This tutorial has not yet been updated to reflect post-1.4 Framework changes.
Regardless of which grade of component you use, the basic structure will be the same. We'll use the simplest grade, a little component, to illustrate what this structure is. In future pages explaining other grades, you'll see the same principles.
The definition of a component involves two things:
A component's grade and any default options are registered with the framework using a call to
fluid.defaults, which has two parameters: the component name and an object containing the defaults. The grade name is specified in an array in the defaults called
gradeNames. For a little component, specify the grade as
The options you define for your component will be completely dependent on what your component does. Integrators can override your defaults when they instantiate the component, to customize its appearance or behaviour. The Framework will take care of merging the integrator's values with your defaults.
We'll go through some examples of options, to give you an idea of what they're all about.
Suppose you're creating a currency converter. You might wish to specify a default conversion rate:
The Infusion Inline Edit component uses a tooltip and defines (among other things) defaults for the delay before the tooltip appears, the text to display - even whether or not to enable it at all:
The Infusion Progress component uses jQuery animations to show and hide a progress bar. The defaults include objects that are passed to jQuery to configure the animations:
All components have a creator function: a public function that is invoked to instantiate the component. Infusion components have a standardized function signature:
(We'll get into what these arguments are soon.)
Creator functions can be defined in one of two ways
NOTE: The IoC system in Infusion is being introduced in version 1.4, and has Sneak Peek status. If you're working with production code, you might wish to use the "old-fashioned" method and write your own creator function, but otherwise, we do recommend that you use IoC.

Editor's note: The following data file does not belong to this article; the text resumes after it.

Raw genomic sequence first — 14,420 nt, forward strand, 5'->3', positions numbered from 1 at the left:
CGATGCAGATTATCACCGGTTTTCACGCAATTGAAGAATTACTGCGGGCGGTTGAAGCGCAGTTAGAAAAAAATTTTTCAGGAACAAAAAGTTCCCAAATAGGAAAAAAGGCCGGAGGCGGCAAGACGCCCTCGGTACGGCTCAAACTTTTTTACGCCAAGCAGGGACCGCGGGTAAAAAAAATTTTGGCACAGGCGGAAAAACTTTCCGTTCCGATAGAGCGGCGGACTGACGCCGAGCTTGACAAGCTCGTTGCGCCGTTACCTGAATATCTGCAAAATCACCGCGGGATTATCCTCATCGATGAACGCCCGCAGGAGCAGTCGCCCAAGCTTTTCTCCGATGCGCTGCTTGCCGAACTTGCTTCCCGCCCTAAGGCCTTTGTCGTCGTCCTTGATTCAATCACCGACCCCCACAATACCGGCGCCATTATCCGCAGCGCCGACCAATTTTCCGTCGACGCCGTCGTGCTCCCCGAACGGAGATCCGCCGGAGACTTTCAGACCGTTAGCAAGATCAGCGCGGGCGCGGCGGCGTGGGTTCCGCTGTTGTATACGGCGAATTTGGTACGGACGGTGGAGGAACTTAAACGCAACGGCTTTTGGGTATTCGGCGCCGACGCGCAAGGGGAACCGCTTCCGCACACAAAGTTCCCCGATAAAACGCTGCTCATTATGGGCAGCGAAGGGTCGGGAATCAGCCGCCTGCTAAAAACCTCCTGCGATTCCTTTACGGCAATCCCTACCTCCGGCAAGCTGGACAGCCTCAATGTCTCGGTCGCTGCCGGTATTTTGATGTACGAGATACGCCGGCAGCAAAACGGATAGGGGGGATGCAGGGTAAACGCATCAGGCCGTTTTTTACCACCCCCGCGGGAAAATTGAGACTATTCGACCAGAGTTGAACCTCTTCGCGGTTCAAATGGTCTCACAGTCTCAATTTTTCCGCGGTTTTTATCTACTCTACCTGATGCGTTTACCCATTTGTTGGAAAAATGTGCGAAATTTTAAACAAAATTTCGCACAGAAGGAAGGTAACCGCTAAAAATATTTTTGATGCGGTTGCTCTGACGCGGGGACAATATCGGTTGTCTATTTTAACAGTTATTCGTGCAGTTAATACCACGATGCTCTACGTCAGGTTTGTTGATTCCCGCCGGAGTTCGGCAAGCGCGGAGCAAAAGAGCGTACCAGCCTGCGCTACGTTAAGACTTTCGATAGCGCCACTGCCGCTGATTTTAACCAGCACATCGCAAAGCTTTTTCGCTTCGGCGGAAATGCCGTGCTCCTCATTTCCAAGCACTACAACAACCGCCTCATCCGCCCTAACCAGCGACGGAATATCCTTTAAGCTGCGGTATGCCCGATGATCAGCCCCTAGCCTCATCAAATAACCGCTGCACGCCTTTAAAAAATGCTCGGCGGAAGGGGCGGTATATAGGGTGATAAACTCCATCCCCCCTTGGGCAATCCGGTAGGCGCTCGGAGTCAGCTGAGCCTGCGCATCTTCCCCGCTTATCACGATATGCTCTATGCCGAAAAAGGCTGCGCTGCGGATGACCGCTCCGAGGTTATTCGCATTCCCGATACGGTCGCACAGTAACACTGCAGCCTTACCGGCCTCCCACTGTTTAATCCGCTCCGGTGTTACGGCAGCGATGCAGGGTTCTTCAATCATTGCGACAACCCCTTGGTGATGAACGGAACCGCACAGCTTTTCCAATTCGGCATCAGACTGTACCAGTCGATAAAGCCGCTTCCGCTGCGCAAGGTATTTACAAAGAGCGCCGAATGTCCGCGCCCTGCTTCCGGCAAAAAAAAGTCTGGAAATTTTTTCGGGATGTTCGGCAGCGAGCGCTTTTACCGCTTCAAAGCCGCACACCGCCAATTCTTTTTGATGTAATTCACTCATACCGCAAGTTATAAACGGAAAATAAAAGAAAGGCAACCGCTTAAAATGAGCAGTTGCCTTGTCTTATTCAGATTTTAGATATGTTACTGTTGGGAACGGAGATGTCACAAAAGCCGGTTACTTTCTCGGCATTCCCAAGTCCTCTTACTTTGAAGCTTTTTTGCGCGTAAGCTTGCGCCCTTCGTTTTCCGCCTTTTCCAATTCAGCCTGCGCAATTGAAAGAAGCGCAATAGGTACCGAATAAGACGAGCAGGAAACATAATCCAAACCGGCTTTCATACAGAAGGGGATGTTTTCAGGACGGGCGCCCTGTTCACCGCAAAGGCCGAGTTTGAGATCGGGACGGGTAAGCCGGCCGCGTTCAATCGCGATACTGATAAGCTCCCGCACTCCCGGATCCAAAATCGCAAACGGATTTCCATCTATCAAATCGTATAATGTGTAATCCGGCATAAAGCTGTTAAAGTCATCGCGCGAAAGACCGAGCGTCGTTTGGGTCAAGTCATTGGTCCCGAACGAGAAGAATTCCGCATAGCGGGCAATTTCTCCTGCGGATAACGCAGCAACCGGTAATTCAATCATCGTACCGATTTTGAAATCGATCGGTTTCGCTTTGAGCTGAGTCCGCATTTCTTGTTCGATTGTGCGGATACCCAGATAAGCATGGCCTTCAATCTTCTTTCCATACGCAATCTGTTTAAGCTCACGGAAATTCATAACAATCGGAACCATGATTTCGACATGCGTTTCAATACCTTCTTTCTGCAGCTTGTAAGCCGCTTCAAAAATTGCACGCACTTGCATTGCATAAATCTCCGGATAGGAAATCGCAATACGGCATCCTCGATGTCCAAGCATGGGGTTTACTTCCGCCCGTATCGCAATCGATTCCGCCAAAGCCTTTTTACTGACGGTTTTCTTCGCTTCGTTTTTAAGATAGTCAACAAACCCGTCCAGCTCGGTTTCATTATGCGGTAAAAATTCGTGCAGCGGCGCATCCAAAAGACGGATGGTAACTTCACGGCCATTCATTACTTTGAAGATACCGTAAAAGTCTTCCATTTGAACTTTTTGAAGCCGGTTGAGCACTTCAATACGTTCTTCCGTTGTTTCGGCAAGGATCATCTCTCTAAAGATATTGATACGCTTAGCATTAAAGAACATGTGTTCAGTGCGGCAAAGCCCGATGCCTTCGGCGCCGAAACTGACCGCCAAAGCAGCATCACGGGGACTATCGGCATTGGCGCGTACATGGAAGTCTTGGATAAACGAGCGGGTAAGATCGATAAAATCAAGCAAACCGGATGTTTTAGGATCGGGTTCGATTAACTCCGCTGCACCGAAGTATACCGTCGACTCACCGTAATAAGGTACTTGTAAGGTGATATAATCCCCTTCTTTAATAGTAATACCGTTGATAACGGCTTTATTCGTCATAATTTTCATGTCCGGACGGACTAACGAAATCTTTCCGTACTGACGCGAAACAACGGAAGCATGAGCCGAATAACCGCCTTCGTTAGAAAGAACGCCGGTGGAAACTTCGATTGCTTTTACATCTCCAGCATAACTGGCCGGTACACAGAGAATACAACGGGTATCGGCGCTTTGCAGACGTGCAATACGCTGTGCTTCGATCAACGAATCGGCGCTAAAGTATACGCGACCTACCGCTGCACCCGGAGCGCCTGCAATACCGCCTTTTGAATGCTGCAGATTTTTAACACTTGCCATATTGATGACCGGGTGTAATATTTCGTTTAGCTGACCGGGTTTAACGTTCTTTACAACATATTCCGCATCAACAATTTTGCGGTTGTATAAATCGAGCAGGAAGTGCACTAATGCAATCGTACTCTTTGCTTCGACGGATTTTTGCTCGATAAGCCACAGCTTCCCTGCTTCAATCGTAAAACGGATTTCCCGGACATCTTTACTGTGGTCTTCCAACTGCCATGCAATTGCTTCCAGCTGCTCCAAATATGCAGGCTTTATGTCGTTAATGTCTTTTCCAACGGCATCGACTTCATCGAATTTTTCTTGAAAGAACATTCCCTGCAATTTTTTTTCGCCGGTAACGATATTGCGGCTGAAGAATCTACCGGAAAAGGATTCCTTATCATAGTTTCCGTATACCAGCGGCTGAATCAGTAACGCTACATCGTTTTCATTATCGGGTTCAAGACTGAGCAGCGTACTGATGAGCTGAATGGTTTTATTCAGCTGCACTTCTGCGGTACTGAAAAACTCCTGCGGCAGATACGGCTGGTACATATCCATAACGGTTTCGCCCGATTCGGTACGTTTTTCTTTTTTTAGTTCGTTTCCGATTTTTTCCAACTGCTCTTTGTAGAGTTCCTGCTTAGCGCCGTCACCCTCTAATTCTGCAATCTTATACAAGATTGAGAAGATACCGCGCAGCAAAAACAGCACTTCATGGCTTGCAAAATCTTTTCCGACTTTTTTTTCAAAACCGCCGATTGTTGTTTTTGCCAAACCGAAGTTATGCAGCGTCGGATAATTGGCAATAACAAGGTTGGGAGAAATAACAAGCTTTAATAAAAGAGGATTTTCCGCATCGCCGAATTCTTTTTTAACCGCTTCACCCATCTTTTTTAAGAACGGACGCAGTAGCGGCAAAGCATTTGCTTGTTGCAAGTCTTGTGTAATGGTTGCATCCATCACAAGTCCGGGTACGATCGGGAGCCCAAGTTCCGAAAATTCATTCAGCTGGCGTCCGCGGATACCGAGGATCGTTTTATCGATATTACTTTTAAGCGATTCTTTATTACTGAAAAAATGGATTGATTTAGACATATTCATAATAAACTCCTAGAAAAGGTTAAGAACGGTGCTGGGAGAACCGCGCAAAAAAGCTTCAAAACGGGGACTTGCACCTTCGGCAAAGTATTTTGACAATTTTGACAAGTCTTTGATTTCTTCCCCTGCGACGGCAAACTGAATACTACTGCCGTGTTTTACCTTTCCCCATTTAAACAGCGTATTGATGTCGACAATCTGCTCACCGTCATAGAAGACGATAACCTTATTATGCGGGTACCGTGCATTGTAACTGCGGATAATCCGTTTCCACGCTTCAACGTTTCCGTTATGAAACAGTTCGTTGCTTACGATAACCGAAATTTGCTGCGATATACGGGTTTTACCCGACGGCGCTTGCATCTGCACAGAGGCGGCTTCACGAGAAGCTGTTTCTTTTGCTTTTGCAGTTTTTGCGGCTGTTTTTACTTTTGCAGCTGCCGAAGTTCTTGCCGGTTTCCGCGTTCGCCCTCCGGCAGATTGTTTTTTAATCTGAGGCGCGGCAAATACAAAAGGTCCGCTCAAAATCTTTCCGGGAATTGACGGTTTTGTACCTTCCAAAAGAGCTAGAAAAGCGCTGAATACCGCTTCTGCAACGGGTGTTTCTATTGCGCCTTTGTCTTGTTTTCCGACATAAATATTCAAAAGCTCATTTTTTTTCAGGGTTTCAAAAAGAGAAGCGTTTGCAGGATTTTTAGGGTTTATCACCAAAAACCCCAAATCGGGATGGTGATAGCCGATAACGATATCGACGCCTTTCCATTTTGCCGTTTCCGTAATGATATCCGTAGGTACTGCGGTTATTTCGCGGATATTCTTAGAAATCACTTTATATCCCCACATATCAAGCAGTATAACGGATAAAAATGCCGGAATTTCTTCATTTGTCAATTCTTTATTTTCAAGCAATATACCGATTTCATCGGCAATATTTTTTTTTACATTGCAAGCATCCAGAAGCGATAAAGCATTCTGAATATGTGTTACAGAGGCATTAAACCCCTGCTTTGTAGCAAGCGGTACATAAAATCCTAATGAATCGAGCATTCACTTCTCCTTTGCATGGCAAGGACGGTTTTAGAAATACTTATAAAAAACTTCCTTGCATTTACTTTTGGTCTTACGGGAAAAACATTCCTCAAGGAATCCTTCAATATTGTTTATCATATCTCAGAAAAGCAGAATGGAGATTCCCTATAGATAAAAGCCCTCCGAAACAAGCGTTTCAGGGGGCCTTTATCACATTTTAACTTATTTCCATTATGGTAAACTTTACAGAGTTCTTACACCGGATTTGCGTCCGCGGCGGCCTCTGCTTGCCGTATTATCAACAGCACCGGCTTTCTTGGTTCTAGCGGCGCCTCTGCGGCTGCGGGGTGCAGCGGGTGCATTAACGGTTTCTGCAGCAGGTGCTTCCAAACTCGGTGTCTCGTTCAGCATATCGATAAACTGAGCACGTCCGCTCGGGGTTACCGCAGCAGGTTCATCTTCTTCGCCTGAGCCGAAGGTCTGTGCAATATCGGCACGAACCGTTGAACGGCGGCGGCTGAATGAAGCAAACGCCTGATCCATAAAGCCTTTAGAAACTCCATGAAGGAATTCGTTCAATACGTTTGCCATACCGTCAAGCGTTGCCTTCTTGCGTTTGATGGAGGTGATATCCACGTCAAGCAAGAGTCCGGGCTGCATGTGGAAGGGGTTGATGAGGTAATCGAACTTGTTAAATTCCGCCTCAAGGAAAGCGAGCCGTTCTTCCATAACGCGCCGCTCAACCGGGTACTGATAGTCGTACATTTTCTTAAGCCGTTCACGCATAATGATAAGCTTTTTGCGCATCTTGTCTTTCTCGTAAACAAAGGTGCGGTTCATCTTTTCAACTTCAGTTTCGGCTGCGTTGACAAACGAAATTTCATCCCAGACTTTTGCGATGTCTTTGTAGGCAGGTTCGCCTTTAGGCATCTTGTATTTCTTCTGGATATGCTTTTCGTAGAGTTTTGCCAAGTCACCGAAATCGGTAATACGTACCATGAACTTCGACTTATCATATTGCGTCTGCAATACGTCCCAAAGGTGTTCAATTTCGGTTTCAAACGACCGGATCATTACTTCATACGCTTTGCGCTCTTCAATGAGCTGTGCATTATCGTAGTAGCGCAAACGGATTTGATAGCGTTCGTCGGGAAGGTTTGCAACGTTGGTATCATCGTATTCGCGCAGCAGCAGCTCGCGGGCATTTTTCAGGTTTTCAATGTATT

Creator functions follow a few basic steps:
thatby calling the appropriate Framework component initialization function
Here's what that would look like for a little component:
What would this look like for our currency converter example?
The IoC - Inversion of Control system can automatically generate a component creator function for you. This is accomplished by added a special grade to the
gradeNames property: "autoInit":
With this special grade, you do not need to write a creator function at all.
But wait: What about public methods that we want to be part of the component's API? The Infusion Framework offers a number of hooks into the component creation lifecycle, and you can use one of these hooks to add your public methods. These hooks can be accessed by providing functions that will be executed at these moments in the lifecycle. These functions are speficied in the defaults for the component.
Adding public methods is typically done during the final initialization of a component. The hook for this – the default where you need to specify your function – is called
The things to note about this:
finalInitFunctiondefault takes the string name of the function
thatobject as an argument - your function simply adds methods to it
So what would our currency converter example look like, create using IoC: